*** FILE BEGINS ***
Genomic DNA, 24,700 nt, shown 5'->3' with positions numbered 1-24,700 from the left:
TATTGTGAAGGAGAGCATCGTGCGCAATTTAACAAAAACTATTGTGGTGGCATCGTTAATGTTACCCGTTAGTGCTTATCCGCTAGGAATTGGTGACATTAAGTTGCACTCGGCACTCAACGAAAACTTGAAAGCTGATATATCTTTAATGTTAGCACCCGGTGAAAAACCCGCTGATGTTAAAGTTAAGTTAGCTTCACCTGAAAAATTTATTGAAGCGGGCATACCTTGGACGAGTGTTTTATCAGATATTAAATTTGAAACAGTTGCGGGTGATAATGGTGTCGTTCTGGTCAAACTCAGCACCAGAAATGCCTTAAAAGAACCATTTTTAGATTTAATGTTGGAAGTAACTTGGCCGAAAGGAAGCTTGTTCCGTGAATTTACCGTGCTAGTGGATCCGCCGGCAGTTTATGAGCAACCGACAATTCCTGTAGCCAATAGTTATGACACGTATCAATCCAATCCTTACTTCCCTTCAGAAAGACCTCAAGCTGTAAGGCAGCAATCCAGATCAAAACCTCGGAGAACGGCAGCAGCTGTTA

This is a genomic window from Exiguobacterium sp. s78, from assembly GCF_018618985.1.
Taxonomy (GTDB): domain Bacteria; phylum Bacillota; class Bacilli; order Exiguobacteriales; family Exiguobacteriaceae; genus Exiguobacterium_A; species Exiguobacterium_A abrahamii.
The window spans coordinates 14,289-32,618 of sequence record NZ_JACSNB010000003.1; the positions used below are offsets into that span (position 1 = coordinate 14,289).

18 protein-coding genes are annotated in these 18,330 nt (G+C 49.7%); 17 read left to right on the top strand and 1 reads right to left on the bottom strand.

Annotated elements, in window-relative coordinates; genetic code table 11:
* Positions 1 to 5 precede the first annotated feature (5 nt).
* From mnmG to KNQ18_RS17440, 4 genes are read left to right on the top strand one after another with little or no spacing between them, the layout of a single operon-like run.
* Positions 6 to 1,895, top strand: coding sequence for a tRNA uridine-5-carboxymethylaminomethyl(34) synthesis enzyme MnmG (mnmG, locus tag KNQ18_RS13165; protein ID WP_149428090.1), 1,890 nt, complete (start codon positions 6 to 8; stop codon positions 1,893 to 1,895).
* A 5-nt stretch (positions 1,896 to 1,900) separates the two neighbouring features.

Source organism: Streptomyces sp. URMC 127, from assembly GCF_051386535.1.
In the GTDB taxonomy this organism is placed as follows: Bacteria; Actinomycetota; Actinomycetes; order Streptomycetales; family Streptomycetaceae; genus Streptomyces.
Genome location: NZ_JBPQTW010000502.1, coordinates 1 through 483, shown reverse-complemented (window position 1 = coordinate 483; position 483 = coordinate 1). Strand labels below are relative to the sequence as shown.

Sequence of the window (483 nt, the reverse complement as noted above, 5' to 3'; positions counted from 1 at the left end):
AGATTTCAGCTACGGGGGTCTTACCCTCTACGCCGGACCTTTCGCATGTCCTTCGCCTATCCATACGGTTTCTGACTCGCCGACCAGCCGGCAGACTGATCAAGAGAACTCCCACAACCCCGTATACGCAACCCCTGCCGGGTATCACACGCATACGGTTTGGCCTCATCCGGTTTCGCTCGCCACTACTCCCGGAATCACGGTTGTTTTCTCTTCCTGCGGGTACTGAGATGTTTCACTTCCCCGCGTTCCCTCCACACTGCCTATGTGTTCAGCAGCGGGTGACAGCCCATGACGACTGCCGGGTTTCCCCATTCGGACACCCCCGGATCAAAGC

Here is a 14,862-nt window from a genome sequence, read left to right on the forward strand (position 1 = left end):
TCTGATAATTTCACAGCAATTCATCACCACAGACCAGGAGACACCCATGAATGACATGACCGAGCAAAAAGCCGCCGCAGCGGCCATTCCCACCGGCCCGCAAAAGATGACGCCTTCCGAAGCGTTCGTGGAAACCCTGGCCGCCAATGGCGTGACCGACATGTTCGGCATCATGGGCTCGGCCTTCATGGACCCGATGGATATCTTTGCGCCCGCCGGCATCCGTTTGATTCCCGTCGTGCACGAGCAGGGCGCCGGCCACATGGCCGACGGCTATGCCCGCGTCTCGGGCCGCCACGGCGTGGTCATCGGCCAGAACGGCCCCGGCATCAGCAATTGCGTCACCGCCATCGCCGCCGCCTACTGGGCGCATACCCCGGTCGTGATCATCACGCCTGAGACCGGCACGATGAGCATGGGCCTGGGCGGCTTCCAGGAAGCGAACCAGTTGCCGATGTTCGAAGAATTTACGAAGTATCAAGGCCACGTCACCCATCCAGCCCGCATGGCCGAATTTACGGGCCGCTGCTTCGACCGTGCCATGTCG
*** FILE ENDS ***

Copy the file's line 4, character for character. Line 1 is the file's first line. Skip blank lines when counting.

Taxonomy (GTDB): domain Bacteria; phylum Bacillota; class Bacilli; order Exiguobacteriales; family Exiguobacteriaceae; genus Exiguobacterium_A; species Exiguobacterium_A abrahamii.